Is hybrid working beneficial for employee wellbeing?
October 9 2023Read more
Uncertainty can sometimes feel like we’re fumbling around in a dark room with no lights. Like we’re on a journey, but we don’t know where we're going. It’s common for this kind of instability to trigger feelings of anxiety, worry and doubt about what the future holds. The early days of the COVID pandemic may be far behind us, but travel plans, future prospects and long-term goals are still up in the air. With big question marks next to their likelihoods. Prolonged periods of uncertainty like these can have adverse effects on our mental, physical and emotional health.
Uncertainty is a natural part of life. And although we can plan and prepare for the future, some things lie beyond our control. So it’s a good idea to find some coping strategies to help you deal with uncertainty when it arises. Here are some tips to get you started:
Acknowledge your feelings
It can be hard to pinpoint the reason for feelings of anxiety and worry. When we’re swept up in emotion it can often cloud thinking and affect our decisions, without us even realising. Acknowledging your feelings can help you to deal with them.
Look out for what-if thoughts, replaying different scenarios in your head or fixating on particular outcomes. Spotting these signals is the first step. When you become aware of these patterns of emotion, you’re more likely to catch them when they arise again.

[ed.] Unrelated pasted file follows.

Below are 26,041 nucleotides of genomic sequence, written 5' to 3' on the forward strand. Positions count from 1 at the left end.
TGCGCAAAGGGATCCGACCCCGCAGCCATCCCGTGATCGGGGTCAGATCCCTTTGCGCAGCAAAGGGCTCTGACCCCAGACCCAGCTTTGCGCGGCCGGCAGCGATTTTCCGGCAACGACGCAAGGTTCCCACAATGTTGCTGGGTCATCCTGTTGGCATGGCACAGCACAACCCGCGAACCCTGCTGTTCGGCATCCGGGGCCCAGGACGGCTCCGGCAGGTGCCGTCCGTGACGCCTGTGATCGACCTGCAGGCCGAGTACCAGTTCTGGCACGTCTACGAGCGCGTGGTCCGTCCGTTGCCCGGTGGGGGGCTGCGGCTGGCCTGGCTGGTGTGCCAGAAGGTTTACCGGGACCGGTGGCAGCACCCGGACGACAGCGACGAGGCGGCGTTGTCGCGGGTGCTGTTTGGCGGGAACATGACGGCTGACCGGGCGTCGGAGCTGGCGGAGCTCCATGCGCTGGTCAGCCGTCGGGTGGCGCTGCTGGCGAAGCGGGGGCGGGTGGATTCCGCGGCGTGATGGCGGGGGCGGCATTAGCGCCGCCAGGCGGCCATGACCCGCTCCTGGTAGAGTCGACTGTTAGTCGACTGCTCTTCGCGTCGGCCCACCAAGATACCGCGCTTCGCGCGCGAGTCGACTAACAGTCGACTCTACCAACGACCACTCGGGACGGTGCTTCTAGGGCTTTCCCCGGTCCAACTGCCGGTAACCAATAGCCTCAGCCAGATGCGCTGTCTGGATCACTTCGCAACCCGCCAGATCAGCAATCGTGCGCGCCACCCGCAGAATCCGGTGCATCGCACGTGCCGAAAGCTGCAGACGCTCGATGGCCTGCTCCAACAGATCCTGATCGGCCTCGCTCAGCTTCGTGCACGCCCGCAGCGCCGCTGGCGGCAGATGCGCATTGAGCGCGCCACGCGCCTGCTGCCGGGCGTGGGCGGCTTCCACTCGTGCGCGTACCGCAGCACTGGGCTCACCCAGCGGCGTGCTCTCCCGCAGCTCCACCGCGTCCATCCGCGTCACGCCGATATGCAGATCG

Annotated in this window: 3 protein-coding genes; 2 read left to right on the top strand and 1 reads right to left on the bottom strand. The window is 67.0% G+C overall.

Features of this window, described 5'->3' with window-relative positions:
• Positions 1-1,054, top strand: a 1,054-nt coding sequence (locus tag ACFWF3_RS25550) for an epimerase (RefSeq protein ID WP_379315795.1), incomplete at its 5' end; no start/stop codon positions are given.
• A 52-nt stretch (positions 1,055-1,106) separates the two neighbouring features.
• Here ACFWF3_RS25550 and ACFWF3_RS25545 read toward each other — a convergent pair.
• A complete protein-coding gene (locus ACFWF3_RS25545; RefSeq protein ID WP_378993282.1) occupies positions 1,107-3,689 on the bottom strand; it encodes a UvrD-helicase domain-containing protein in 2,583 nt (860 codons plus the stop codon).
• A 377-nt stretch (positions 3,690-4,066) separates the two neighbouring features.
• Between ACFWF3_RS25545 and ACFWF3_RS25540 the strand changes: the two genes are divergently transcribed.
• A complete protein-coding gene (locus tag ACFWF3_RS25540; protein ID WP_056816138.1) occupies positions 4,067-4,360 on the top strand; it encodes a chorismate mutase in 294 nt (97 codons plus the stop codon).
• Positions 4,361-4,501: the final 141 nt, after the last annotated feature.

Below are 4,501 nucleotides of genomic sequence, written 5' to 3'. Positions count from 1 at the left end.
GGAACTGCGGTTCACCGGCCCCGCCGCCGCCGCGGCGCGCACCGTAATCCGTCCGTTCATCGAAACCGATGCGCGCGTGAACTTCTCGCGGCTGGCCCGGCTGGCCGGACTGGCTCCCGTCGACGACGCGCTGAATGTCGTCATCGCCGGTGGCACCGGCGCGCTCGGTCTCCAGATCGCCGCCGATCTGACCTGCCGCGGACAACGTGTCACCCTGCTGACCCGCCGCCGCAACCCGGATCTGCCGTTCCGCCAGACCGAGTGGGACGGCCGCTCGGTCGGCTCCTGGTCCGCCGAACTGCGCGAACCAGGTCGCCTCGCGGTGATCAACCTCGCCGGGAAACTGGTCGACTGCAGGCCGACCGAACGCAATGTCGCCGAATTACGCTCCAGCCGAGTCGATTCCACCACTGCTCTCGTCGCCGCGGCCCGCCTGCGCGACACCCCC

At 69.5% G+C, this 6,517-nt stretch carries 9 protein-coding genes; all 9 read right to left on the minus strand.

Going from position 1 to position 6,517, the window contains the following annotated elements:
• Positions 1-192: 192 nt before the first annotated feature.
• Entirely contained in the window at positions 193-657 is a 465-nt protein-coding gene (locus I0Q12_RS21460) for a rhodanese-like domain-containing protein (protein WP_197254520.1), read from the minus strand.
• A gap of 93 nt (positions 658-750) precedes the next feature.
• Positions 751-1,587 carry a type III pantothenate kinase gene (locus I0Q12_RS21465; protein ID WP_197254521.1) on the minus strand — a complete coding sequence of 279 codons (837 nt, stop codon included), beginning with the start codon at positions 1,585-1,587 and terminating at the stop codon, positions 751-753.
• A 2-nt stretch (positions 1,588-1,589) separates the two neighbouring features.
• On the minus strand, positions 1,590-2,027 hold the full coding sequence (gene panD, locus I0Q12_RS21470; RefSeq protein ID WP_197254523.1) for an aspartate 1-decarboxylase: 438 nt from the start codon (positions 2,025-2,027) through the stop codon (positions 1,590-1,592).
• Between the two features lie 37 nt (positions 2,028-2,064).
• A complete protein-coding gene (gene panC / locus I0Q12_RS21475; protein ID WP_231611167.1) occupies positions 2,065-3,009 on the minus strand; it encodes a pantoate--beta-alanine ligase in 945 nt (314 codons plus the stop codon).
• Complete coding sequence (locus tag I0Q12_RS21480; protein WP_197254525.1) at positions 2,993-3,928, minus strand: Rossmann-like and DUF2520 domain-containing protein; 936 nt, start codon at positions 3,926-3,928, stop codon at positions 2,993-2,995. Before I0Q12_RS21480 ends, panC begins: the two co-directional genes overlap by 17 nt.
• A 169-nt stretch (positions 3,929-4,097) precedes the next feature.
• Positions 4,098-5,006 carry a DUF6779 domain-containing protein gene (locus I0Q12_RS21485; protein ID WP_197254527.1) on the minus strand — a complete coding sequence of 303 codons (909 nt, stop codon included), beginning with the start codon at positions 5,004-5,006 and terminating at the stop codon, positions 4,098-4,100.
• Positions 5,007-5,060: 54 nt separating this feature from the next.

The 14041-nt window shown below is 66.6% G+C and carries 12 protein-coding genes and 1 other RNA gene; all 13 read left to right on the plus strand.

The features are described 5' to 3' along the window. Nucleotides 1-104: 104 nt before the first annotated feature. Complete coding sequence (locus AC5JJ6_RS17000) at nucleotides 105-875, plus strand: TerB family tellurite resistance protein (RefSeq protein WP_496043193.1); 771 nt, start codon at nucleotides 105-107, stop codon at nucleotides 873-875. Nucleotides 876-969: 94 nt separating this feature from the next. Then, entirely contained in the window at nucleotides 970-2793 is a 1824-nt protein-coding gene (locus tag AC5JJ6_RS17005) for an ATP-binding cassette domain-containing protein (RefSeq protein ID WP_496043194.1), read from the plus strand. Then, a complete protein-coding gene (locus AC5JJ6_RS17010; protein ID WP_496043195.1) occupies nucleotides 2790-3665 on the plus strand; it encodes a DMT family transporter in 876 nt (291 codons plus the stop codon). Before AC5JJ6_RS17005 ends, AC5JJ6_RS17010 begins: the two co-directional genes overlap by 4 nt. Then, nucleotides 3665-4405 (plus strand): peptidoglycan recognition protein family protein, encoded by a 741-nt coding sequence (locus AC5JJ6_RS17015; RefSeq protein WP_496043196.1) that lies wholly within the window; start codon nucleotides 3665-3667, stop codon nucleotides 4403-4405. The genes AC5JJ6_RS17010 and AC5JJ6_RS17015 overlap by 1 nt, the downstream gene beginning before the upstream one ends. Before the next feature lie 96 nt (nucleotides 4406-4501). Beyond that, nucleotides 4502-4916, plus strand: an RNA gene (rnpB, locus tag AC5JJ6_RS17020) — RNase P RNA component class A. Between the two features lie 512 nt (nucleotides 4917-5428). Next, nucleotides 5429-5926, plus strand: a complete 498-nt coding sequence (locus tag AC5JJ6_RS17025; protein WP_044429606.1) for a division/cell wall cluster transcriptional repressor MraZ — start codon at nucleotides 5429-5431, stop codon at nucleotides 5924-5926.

We've been discouraged from short-term thinking. We’re often urged to dream big and consider the impact of our decisions in later life. But obsessively thinking about the future can lend itself to anxiety about potential outcomes we can’t control. If you’re struggling with future uncertainties, it can be helpful to focus on the short term. Focus on your plans for the next week and take things one day at a time. Your plans will be clearer, and you're less likely to feel overwhelmed.
Focus on things you can control
The impacts of the COVID pandemic lie beyond our control. When we place our attention on things we don’t have control over, we can begin to feel exhausted. Focusing on things in life that you can control will help you feel less overwhelmed by the unknown.
We can control small daily tasks like going for a walk, eating nutritious meals and connecting with friends or family. These behaviours also contribute to maintaining good mental and physical health. When you feel healthier, you'll be better equipped to take on life's challenges.
Mindfulness involves becoming more aware of the moment you're in. When you're present in the moment, you aren't at the mercy of future worries. How do you do it? Focus on your senses—things you can see, hear, taste, touch and smell. Observe thoughts and emotions as they arise in your mind and your body. Try not to judge. Try to be accepting of the present moment as it is.
For more tips on how you can cope with uncertainty, contact Health Assured on:
UK: 0844 891 0354
ROI: 01 886 0324
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